Keeping Programs Updated

The easiest and most effective security against known vulnerabilities is to keep the device operating system and all installed programs updated with the latest security patches published by the program vendors.

Most vendors’ websites will have information about the latest security updates that are available for their programs. For instance, Security Advisories has a list of all known vulnerabilities reported for F-Secure products and includes links to suitable patches. 

More Precautions 

Other proactive steps you can take depend on how your device is set up and used, but can include the following:

  • Separate Administrator and User Account: Use a separate, password-protected administrator account so that it will be difficult for an attacker to take total control of the device.
  • Connecting Only When Needed: Disconnect the device from the Internet (which includes turning off Wi-Fi) when you are not using data.
  • Use an Up-To-Date Anti-Malware Product: Regularly scan your device with a reputable anti-malware product to check for issues.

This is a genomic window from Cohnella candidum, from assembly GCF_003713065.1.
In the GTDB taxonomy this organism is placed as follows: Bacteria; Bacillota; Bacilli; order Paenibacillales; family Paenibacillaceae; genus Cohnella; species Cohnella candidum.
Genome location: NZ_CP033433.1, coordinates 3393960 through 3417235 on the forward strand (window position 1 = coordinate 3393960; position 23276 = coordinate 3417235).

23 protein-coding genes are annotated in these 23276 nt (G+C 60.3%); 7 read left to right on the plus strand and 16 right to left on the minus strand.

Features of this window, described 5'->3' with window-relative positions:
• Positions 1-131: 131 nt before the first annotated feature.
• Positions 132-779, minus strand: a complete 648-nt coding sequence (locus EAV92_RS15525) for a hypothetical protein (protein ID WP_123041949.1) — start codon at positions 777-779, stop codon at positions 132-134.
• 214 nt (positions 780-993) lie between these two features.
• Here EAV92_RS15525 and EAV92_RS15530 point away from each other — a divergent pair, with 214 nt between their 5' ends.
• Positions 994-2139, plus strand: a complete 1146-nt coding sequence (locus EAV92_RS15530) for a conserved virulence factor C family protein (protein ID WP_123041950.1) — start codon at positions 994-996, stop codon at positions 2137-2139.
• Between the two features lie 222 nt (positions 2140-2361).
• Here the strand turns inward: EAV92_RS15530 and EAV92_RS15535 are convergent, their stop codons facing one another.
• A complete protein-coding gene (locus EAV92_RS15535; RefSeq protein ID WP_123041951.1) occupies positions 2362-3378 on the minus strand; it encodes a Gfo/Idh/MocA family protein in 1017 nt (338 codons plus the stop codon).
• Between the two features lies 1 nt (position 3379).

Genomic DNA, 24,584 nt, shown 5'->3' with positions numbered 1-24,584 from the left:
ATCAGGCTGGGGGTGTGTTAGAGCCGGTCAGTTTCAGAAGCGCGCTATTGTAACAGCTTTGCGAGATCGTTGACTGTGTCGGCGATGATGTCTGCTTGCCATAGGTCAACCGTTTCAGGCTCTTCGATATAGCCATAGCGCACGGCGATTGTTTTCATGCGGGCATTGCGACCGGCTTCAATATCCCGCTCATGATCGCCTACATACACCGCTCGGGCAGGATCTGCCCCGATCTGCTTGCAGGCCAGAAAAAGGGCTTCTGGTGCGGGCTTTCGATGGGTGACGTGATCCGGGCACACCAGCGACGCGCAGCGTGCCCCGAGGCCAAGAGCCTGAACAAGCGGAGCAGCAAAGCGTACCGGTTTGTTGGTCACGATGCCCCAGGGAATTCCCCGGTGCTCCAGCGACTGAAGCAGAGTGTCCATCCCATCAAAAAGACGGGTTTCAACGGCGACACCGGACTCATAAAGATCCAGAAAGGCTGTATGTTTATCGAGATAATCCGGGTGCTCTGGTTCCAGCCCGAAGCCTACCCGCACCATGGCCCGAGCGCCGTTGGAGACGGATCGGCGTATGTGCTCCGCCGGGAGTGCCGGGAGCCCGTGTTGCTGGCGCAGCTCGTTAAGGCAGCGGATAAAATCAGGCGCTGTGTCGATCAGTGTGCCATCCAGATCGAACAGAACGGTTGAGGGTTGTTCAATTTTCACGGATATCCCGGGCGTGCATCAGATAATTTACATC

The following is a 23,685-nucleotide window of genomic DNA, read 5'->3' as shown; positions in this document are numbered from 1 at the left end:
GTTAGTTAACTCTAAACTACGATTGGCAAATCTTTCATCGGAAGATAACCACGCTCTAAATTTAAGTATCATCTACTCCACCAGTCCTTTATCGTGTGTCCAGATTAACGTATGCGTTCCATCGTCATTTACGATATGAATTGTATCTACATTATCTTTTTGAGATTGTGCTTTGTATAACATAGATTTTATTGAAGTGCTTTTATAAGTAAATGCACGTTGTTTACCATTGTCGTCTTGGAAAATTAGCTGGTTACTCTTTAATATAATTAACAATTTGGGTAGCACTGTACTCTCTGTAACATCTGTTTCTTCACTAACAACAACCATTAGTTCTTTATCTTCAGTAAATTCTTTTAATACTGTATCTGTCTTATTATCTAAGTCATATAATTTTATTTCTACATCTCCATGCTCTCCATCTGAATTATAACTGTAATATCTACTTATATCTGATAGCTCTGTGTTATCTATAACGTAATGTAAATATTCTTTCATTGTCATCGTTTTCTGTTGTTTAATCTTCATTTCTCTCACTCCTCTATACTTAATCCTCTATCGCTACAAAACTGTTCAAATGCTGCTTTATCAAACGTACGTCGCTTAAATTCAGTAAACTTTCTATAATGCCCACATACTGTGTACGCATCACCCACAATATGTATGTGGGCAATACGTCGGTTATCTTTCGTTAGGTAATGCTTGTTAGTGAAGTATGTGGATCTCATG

• Use Encryption: Encrypt data stored on devices to prevent unauthorized access or use.
  • Remove Unused Or Vulnerable Programs: Remove programs that are frequently targeted. You can also just disable them until needed.

In this article, we have analyzed what a vulnerability is and ways to find solutions to any vulnerability in your network, software or system to prevent cyber attackers from gaining access to sensitive data and confidential information. Do you need help in managing vulnerabilities? If yes, reach out to the team of security experts at Vicarius today. 

Vicarius offers a vulnerability management software that targets cybersecurity officers and operators, as well as IT managers and operators from the U.S. market. You can utilize our product TOPIA for accurate cybersecurity and ensure your assets are well protected. You can check our product page to learn more about TOPIA.

Written by

Kent Weigle